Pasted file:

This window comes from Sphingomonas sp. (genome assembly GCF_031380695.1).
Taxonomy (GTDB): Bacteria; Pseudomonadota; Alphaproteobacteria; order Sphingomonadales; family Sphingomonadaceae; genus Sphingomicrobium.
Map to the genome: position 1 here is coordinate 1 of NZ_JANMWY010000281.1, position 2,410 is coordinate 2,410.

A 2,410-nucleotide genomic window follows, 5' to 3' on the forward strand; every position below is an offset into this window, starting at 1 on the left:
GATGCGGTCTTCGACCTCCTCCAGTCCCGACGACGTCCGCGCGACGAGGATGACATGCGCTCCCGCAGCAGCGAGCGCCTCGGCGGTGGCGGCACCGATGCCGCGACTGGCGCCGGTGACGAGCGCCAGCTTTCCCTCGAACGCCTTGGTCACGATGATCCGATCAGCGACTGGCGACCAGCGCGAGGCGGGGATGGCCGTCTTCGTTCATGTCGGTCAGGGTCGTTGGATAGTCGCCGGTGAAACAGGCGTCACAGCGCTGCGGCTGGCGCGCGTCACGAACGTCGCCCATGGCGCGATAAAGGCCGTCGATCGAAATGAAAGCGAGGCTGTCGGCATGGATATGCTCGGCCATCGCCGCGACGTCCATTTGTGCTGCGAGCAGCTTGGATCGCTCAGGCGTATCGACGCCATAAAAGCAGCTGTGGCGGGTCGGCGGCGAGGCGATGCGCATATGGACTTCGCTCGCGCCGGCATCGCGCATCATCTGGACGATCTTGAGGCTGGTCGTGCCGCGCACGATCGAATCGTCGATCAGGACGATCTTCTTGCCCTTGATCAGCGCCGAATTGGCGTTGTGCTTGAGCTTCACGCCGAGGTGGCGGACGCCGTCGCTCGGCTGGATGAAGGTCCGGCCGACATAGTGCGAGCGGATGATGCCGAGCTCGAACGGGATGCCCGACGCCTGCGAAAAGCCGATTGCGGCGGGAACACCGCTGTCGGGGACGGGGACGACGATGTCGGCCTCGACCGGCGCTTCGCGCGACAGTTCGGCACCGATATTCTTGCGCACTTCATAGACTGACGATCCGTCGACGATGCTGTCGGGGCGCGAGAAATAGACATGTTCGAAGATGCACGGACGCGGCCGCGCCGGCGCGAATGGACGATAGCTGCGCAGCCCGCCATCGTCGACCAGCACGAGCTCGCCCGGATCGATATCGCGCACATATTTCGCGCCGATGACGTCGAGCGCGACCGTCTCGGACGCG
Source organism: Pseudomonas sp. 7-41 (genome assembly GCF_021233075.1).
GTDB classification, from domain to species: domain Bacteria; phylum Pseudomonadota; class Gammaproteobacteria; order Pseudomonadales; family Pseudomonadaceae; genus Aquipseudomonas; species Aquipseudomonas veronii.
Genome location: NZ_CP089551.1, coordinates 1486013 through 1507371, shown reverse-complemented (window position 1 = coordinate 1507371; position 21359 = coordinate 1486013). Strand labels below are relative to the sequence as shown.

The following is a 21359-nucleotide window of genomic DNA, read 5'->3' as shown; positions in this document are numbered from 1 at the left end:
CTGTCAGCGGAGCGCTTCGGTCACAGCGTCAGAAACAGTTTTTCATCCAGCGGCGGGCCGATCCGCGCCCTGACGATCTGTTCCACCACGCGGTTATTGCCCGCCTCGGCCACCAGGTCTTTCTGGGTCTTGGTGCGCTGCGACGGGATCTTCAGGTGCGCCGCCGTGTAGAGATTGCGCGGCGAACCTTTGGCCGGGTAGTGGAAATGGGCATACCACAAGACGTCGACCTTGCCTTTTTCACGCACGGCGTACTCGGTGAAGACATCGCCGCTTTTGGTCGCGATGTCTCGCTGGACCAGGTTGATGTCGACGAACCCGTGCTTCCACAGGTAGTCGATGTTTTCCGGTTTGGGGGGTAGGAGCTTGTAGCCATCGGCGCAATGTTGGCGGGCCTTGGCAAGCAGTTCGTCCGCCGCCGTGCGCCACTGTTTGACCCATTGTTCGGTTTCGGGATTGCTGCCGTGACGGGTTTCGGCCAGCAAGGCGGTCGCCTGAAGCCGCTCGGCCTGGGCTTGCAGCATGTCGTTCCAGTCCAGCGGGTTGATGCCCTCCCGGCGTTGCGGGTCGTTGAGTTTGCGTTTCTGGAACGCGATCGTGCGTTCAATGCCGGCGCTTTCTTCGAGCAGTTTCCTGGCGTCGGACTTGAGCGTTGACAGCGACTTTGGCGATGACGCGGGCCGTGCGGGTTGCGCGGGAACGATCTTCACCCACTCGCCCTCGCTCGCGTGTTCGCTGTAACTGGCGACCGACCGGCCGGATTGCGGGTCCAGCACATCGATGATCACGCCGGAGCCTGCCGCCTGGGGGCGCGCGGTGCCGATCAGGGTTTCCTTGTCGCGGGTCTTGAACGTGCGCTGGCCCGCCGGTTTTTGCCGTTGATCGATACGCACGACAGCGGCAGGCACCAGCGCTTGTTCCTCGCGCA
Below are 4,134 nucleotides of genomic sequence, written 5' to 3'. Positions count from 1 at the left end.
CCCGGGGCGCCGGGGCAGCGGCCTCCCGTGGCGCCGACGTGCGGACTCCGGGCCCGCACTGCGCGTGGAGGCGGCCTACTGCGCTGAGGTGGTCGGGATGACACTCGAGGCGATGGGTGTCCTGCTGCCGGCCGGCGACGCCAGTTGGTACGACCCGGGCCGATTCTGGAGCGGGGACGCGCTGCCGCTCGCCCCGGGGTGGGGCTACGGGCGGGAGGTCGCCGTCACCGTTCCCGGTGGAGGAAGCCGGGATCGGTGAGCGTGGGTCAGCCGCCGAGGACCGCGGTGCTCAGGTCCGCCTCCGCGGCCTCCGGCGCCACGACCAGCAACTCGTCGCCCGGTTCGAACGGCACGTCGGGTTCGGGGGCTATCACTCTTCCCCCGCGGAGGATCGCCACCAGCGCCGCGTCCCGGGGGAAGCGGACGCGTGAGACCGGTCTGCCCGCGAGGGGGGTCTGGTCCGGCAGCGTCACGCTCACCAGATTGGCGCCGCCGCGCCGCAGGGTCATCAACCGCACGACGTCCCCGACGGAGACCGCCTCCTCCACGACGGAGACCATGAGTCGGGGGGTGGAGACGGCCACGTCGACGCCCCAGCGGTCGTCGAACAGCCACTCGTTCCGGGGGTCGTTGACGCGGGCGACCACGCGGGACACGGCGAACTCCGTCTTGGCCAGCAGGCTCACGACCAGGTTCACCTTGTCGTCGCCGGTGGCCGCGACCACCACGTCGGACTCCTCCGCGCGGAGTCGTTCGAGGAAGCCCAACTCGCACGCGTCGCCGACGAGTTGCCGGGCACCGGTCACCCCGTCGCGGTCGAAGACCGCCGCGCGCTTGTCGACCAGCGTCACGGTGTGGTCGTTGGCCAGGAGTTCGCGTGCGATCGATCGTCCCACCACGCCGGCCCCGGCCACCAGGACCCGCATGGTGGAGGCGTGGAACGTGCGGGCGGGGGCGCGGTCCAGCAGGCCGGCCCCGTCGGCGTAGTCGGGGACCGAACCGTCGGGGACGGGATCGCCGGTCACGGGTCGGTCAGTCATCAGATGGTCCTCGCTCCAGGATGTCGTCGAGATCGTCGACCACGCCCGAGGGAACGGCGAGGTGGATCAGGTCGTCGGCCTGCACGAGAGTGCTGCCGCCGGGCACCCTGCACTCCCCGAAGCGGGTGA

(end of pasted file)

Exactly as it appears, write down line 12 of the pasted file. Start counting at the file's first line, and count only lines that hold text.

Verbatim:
CCCGGGGCGCCGGGGCAGCGGCCTCCCGTGGCGCCGACGTGCGGACTCCGGGCCCGCACTGCGCGTGGAGGCGGCCTACTGCGCTGAGGTGGTCGGGATGACACTCGAGGCGATGGGTGTCCTGCTGCCGGCCGGCGACGCCAGTTGGTACGACCCGGGCCGATTCTGGAGCGGGGACGCGCTGCCGCTCGCCCCGGGGTGGGGCTACGGGCGGGAGGTCGCCGTCACCGTTCCCGGTGGAGGAAGCCGGGATCGGTGAGCGTGGGTCAGCCGCCGAGGACCGCGGTGCTCAGGTCCGCCTCCGCGGCCTCCGGCGCCACGACCAGCAACTCGTCGCCCGGTTCGAACGGCACGTCGGGTTCGGGGGCTATCACTCTTCCCCCGCGGAGGATCGCCACCAGCGCCGCGTCCCGGGGGAAGCGGACGCGTGAGACCGGTCTGCCCGCGAGGGGGGTCTGGTCCGGCAGCGTCACGCTCACCAGATTGGCGCCGCCGCGCCGCAGGGTCATCAACCGCACGACGTCCCCGACGGAGACCGCCTCCTCCACGACGGAGACCATGAGTCGGGGGGTGGAGACGGCCACGTCGACGCCCCAGCGGTCGTCGAACAGCCACTCGTTCCGGGGGTCGTTGACGCGGGCGACCACGCGGGACACGGCGAACTCCGTCTTGGCCAGCAGGCTCACGACCAGGTTCACCTTGTCGTCGCCGGTGGCCGCGACCACCACGTCGGACTCCTCCGCGCGGAGTCGTTCGAGGAAGCCCAACTCGCACGCGTCGCCGACGAGTTGCCGGGCACCGGTCACCCCGTCGCGGTCGAAGACCGCCGCGCGCTTGTCGACCAGCGTCACGGTGTGGTCGTTGGCCAGGAGTTCGCGTGCGATCGATCGTCCCACCACGCCGGCCCCGGCCACCAGGACCCGCATGGTGGAGGCGTGGAACGTGCGGGCGGGGGCGCGGTCCAGCAGGCCGGCCCCGTCGGCGTAGTCGGGGACCGAACCGTCGGGGACGGGATCGCCGGTCACGGGTCGGTCAGTCATCAGATGGTCCTCGCTCCAGGATGTCGTCGAGATCGTCGACCACGCCCGAGGGAACGGCGAGGTGGATCAGGTCGTCGGCCTGCACGAGAGTGCTGCCGCCGGGCACCCTGCACTCCCCGAAGCGGGTGA